cloud forest

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cloud forest

[′klau̇d ‚fär·əst]
McGraw-Hill Dictionary of Scientific & Technical Terms, 6E, Copyright © 2003 by The McGraw-Hill Companies, Inc.
References in periodicals archive ?
Species composition and biogeography of tropical montane rain forest in southern Yunnan of China.
Sanchez, "Fine litterfall and related nutrient inputs resulting from Hurricane Hugo in subtropical wet and lower montane rain forests of Puerto Rico," Biotropica, vol.
The former is a lower montane rain forest with a mean precipitation of 3456 mm and a mean annual temperature of 22.6 [degrees] C.
In the Wuzhi mountain in Hainan 249 tree species with dbh > 1.5 cm were present in a 1 ha plot in a tropical lowland rain forest (Hu & Li, 1992), and 177 tree species with dbh > 2.5 cm in a 1 ha plot in a tropical montane rain forest (An et al, 1999a).
Studies on the forest in Hainan began in the 1960's (Chang, 1963a, 1963b), and these forests were described and classified into tropical rain forest (including montane rain forest as its subtype) and tropical monsoon forest vegetation types (Guangdong Institute of Botany, 1976).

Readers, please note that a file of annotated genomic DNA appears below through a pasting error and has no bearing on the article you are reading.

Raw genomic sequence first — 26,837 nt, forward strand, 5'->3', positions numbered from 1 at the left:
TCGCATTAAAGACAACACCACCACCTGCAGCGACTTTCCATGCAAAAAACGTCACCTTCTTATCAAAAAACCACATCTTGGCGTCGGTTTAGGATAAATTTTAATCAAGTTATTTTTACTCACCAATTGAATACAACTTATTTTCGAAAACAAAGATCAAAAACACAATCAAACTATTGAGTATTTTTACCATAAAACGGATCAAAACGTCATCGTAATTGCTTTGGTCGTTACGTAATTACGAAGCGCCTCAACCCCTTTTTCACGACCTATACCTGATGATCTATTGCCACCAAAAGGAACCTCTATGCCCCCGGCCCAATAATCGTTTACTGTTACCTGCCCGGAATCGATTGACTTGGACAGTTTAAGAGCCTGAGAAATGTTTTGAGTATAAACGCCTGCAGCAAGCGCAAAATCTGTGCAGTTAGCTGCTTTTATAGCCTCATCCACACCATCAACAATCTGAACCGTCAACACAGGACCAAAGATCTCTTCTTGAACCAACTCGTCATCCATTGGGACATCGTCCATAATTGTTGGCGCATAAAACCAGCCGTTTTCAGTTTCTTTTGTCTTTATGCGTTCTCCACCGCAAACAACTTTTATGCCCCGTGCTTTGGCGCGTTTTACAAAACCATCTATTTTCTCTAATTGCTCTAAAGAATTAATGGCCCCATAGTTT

Multi-stemmed trees in montane rain forests: their frequency and demography in relation to elevation, soil nutrients and disturbance.
Many studies of soils in TMCF have reported persistently (near-)saturated conditions, which stand in sharp contrast to the more variable moisture regimes of the lower montane rain forests found below the average base of the cloud cap.
Studies on the biomass and productivity in a series of montane rain forests in Jamaica.
Previous studies of Hurricane Gilbert, which passed over Jamaica on 12 September 1988, showed that levels of mortality and damage caused to the montane rain forests during the hurricane were low compared with other forests affected by hurricanes (summarized in Brokaw and Walker 1991).
Although the overall distance, elevational gradient, and degree of disturbance for each transect differed, the vegetational cover at all sites is classified as Tropical Lower Montane Rain Forest and Tropical Premontane Rain Forest, according to the Holdridge (1967) "life zones" classification system.
Changes in forest structure, composition, and productivity permit the recognition of three forest types: tabonuco forest (150-600 m), colorado forest (600-900 m), and cloud forest (above 900 m), which correspond roughly to subtropical wet and rain forest, lower montane wet forest, and lower montane rain forest in the Holdridge Life Zone System (Ewel and Whitmore 1973).